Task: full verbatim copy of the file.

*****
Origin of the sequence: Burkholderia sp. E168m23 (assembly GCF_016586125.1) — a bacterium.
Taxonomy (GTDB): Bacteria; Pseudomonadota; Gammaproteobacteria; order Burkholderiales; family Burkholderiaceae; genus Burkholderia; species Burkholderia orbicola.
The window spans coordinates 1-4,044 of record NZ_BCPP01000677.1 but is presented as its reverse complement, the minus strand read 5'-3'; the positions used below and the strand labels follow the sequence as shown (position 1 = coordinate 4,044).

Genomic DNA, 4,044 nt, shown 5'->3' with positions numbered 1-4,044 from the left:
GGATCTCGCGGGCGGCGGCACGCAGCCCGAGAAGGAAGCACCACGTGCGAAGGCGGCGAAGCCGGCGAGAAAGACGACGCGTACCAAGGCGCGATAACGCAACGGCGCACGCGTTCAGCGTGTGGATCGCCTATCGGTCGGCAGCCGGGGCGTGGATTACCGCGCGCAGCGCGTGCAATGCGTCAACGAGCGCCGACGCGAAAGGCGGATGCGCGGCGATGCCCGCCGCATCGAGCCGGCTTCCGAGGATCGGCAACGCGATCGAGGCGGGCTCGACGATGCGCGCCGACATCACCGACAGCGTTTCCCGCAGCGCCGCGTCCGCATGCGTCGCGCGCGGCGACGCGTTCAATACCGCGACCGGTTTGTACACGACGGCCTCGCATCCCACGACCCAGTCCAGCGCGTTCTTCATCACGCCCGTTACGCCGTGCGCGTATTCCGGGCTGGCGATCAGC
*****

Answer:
Origin of the sequence: Burkholderia sp. E168m23 (assembly GCF_016586125.1) — a bacterium.
Taxonomy (GTDB): Bacteria; Pseudomonadota; Gammaproteobacteria; order Burkholderiales; family Burkholderiaceae; genus Burkholderia; species Burkholderia orbicola.
The window spans coordinates 1-4,044 of record NZ_BCPP01000677.1 but is presented as its reverse complement, the minus strand read 5'-3'; the positions used below and the strand labels follow the sequence as shown (position 1 = coordinate 4,044).

Genomic DNA, 4,044 nt, shown 5'->3' with positions numbered 1-4,044 from the left:
GGATCTCGCGGGCGGCGGCACGCAGCCCGAGAAGGAAGCACCACGTGCGAAGGCGGCGAAGCCGGCGAGAAAGACGACGCGTACCAAGGCGCGATAACGCAACGGCGCACGCGTTCAGCGTGTGGATCGCCTATCGGTCGGCAGCCGGGGCGTGGATTACCGCGCGCAGCGCGTGCAATGCGTCAACGAGCGCCGACGCGAAAGGCGGATGCGCGGCGATGCCCGCCGCATCGAGCCGGCTTCCGAGGATCGGCAACGCGATCGAGGCGGGCTCGACGATGCGCGCCGACATCACCGACAGCGTTTCCCGCAGCGCCGCGTCCGCATGCGTCGCGCGCGGCGACGCGTTCAATACCGCGACCGGTTTGTACACGACGGCCTCGCATCCCACGACCCAGTCCAGCGCGTTCTTCATCACGCCCGTTACGCCGTGCGCGTATTCCGGGCTGGCGATCAGC